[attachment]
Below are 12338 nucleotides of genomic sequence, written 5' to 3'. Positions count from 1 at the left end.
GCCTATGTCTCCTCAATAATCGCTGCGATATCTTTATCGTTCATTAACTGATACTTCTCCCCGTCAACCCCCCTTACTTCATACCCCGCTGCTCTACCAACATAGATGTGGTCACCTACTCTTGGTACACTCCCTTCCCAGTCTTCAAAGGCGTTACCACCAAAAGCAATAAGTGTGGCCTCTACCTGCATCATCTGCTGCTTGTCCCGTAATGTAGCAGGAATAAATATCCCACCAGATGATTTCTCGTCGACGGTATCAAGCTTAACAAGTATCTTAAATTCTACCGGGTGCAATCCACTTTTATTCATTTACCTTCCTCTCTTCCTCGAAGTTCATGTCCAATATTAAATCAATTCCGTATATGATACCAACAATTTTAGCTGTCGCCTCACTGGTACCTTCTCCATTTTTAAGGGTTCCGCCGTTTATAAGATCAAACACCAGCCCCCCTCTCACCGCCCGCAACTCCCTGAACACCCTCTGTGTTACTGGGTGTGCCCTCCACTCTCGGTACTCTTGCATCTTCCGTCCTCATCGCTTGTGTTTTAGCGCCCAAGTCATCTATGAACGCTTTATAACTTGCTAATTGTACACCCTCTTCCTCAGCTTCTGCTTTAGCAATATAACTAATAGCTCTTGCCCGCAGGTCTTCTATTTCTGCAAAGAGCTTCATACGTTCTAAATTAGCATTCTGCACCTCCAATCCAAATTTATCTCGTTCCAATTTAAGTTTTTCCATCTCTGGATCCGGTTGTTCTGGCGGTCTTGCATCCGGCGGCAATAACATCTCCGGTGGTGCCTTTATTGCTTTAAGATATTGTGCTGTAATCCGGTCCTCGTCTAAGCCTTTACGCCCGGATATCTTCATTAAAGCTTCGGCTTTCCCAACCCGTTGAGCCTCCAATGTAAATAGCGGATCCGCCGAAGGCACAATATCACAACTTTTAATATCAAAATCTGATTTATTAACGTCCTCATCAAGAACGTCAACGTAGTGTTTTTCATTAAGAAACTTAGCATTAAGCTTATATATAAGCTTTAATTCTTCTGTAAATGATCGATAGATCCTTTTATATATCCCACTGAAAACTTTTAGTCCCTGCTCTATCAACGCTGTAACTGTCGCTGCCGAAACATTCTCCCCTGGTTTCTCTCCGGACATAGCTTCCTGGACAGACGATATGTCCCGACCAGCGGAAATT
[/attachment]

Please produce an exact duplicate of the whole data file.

Below are 12338 nucleotides of genomic sequence, written 5' to 3'. Positions count from 1 at the left end.
GCCTATGTCTCCTCAATAATCGCTGCGATATCTTTATCGTTCATTAACTGATACTTCTCCCCGTCAACCCCCCTTACTTCATACCCCGCTGCTCTACCAACATAGATGTGGTCACCTACTCTTGGTACACTCCCTTCCCAGTCTTCAAAGGCGTTACCACCAAAAGCAATAAGTGTGGCCTCTACCTGCATCATCTGCTGCTTGTCCCGTAATGTAGCAGGAATAAATATCCCACCAGATGATTTCTCGTCGACGGTATCAAGCTTAACAAGTATCTTAAATTCTACCGGGTGCAATCCACTTTTATTCATTTACCTTCCTCTCTTCCTCGAAGTTCATGTCCAATATTAAATCAATTCCGTATATGATACCAACAATTTTAGCTGTCGCCTCACTGGTACCTTCTCCATTTTTAAGGGTTCCGCCGTTTATAAGATCAAACACCAGCCCCCCTCTCACCGCCCGCAACTCCCTGAACACCCTCTGTGTTACTGGGTGTGCCCTCCACTCTCGGTACTCTTGCATCTTCCGTCCTCATCGCTTGTGTTTTAGCGCCCAAGTCATCTATGAACGCTTTATAACTTGCTAATTGTACACCCTCTTCCTCAGCTTCTGCTTTAGCAATATAACTAATAGCTCTTGCCCGCAGGTCTTCTATTTCTGCAAAGAGCTTCATACGTTCTAAATTAGCATTCTGCACCTCCAATCCAAATTTATCTCGTTCCAATTTAAGTTTTTCCATCTCTGGATCCGGTTGTTCTGGCGGTCTTGCATCCGGCGGCAATAACATCTCCGGTGGTGCCTTTATTGCTTTAAGATATTGTGCTGTAATCCGGTCCTCGTCTAAGCCTTTACGCCCGGATATCTTCATTAAAGCTTCGGCTTTCCCAACCCGTTGAGCCTCCAATGTAAATAGCGGATCCGCCGAAGGCACAATATCACAACTTTTAATATCAAAATCTGATTTATTAACGTCCTCATCAAGAACGTCAACGTAGTGTTTTTCATTAAGAAACTTAGCATTAAGCTTATATATAAGCTTTAATTCTTCTGTAAATGATCGATAGATCCTTTTATATATCCCACTGAAAACTTTTAGTCCCTGCTCTATCAACGCTGTAACTGTCGCTGCCGAAACATTCTCCCCTGGTTTCTCTCCGGACATAGCTTCCTGGACAGACGATATGTCCCGACCAGCGGAAATT